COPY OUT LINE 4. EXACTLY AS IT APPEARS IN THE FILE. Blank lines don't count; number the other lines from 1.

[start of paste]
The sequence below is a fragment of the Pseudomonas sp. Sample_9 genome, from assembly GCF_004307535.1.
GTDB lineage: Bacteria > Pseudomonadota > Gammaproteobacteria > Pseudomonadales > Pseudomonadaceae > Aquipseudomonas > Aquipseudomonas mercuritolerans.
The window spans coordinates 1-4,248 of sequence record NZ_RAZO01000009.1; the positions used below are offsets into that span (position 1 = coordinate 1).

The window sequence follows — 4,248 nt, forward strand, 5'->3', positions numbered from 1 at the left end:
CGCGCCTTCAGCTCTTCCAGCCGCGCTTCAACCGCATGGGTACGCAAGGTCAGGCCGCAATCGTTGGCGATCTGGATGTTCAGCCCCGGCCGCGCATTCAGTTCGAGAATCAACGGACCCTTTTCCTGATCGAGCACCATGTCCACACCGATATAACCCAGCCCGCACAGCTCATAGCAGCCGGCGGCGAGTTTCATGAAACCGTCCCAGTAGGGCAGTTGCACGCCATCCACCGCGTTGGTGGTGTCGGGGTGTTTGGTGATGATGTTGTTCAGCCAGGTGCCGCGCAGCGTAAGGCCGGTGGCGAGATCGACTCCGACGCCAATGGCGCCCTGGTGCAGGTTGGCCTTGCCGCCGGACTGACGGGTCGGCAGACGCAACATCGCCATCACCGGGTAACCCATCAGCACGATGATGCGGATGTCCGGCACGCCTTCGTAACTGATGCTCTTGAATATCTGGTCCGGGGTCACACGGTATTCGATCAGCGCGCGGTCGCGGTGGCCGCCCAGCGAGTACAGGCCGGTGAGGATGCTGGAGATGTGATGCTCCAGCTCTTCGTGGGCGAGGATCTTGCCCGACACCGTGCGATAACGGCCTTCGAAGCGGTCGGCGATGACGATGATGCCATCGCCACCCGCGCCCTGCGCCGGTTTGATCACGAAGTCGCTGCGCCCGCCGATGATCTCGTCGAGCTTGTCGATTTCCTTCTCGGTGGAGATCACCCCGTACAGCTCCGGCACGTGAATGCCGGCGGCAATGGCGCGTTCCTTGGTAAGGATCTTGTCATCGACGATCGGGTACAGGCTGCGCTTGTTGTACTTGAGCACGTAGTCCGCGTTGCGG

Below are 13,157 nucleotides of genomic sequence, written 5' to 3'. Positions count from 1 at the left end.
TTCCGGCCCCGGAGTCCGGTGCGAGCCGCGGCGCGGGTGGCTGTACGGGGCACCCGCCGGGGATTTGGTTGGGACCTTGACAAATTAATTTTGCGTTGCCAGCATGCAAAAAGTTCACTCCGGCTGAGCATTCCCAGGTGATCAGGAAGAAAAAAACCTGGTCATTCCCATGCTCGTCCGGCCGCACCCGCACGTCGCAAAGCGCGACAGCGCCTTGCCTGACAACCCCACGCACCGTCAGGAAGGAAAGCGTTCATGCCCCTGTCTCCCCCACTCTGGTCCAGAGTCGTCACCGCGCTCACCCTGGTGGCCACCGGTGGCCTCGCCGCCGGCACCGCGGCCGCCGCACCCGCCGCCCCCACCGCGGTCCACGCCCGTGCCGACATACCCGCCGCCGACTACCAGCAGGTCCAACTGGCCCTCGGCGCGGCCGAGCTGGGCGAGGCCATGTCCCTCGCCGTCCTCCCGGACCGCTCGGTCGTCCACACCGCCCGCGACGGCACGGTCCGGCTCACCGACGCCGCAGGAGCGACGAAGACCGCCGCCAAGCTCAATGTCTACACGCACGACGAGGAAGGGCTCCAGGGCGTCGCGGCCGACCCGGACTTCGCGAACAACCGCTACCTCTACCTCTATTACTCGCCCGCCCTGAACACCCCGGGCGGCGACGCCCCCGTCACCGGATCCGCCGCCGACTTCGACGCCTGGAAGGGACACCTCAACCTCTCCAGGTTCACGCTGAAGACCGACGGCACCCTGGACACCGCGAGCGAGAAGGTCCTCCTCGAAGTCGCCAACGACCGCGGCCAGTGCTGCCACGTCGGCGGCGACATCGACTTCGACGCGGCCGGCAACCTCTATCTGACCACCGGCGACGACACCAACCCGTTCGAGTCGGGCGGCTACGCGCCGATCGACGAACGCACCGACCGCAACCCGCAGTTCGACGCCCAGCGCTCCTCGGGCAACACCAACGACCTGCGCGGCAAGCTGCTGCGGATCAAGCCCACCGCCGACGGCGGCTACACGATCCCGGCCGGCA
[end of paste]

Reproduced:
The window sequence follows — 4,248 nt, forward strand, 5'->3', positions numbered from 1 at the left end: